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Cloquet schools still on for in-class opening

 

August 28, 2020

Jana Peterson

Students change classes at Cloquet middle school last spring before the pandemic closed schools for the rest of the year.

It's official. Cloquet students will return to school in-person after Labor Day, unless they choose individually to opt out for distance learning.

The decision came when it did based on two factors. One, that the state told school districts they must inform families of how school will start - with in-person, hybrid or distance learning models - at least two weeks before the start date, which is Wednesday, Sept. 9 for Cloquet. And second, they waited for the most recent report from Minnesota Department of Health, which releases the number of people currently positive for Covid-19 per 10,000 residents in each county every Thursday. The number for Carlton County last week was 7.6, which still meets the state guidelines for in-person learning for all students.

Superintendent Michael Cary said even if the numbers increase before the start of school and move into the next tier of recommended learning models, the school district will still start in-person and work with a MDH regional support team to figure out how fast they need to transition to the next model, based on the numbers.

"We would work with them on a transition plan for when we shift from full in-person to hybrid. We would err on the side of giving families as much lead time as possible and still keeping students and staff safe," he said. "But hopefully our numbers will stay (below 10) where the kids can all go in person."

Cary cautioned that the district could see multiple changes throughout the school year, noting that the state guidelines give them up to five days to make that shift during the school year.

The state guidelines are fairly clear.

If cases climb to between 10 and below 20 per 10,000, the state recommends elementary students attend school in person and secondary students study in a hybrid scenario with both in-person and distance learning. Between 20 to below 30, both elementary and secondary schools would study in a hybrid scenario. At 30 to below 40, elementary schools should go hybrid and secondary schools should go to distance learning. If the number of cases exceeds 50 per 10,000, schools would go to distance learning for all.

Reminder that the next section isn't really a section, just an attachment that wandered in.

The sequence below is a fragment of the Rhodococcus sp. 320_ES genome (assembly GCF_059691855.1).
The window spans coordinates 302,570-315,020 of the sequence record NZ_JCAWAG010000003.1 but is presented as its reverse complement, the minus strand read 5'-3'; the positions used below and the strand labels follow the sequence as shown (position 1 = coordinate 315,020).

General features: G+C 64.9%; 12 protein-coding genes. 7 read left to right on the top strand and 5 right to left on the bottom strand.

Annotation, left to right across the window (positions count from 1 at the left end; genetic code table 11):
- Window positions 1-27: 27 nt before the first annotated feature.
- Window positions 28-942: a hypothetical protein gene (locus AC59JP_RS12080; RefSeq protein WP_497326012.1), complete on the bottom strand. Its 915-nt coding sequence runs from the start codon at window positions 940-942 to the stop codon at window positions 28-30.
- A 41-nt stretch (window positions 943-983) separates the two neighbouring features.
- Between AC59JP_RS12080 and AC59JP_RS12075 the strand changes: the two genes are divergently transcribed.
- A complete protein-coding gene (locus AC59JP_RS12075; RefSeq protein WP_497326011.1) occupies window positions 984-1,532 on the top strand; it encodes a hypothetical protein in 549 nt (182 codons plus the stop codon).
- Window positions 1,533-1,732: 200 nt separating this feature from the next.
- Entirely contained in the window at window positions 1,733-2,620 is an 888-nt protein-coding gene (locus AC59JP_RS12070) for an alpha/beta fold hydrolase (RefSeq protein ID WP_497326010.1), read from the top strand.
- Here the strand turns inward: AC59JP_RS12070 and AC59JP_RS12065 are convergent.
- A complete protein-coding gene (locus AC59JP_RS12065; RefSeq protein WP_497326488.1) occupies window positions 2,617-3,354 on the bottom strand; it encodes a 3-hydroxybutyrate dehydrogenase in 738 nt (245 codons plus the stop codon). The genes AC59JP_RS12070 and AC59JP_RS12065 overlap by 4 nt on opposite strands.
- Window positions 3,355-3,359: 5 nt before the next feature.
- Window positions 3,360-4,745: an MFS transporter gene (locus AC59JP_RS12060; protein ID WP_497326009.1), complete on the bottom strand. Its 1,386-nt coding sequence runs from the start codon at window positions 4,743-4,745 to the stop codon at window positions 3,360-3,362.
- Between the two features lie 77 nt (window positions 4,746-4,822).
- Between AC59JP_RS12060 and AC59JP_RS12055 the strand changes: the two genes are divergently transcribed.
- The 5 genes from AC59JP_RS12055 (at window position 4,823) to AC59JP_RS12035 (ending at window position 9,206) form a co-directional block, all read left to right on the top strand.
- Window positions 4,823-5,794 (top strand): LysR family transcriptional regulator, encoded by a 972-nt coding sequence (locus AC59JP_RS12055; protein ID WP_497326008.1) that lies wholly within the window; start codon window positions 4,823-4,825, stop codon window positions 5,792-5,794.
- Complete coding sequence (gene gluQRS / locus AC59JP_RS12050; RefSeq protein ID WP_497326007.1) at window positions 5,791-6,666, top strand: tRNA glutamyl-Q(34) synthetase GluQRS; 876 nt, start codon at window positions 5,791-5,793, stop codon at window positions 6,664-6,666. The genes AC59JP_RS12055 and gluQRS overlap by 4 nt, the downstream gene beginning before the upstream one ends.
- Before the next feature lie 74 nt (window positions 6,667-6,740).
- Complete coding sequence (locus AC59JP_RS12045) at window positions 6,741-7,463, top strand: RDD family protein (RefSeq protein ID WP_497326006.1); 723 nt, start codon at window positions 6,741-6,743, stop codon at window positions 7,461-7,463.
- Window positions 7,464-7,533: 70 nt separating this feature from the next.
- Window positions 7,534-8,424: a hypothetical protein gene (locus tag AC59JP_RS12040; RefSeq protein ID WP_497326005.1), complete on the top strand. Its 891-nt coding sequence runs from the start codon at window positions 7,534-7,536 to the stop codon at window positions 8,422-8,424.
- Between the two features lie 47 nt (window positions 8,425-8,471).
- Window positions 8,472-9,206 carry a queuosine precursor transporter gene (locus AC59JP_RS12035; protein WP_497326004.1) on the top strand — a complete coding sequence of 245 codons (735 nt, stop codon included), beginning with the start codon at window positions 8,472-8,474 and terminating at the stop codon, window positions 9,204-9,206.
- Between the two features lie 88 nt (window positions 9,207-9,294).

Cary said the district had asked families to notify their schools by Wednesday, Aug. 26 if they were going to opt for distance learning. As of Monday, about 400 of roughly 2600 students had confirmed they would distance-learn. Cary said according to the survey earlier this month, they were expecting closer to 600, but there were still a couple days left.

Although families can change their minds either way and either choose to come back to school or shift to distance learning at any time, Cary said they are encouraging K-6 students to try to make the switch at a grading break, so they have the same teacher for that grading period.

As in the spring, the district is obligated to provide meals for those who opt for distance learning. However, those will not be delivered by bus as they were in the spring, because right now the buses are needed for delivering students to and from the schools, Cary said. Rather, the district is planning to have families order meals one week in advance for pickup at a particular time from each building. Like everything else in a pandemic school year, that could change.

"We have an initial plan to start," he said. "Based on how the first few days go, we are planning to adjust things."

Another change for older distance learners from the spring is the expectation that students who are learning from home will get up and attend classes online, at the same time as their peers at school.

"The state wants it to be as equitable as possible for all students," Cary said. "We thought having kids log on through the same schedule as their peers makes sure there's no discrepancy between at-school and at-home (in terms of covering the same amount of learning)."

Bus routes are still a work in progress, Cary said. The school district is expecting to run more buses this school year, because routes are being reorganized to pick up by grade level, keeping secondary students and elementary students separated.

Additionally, all grades are being divided into A, B and C groups. That way if the district goes to a hybrid model, it will keep kids from the same household in the same group as their siblings so they would attend school on the same day.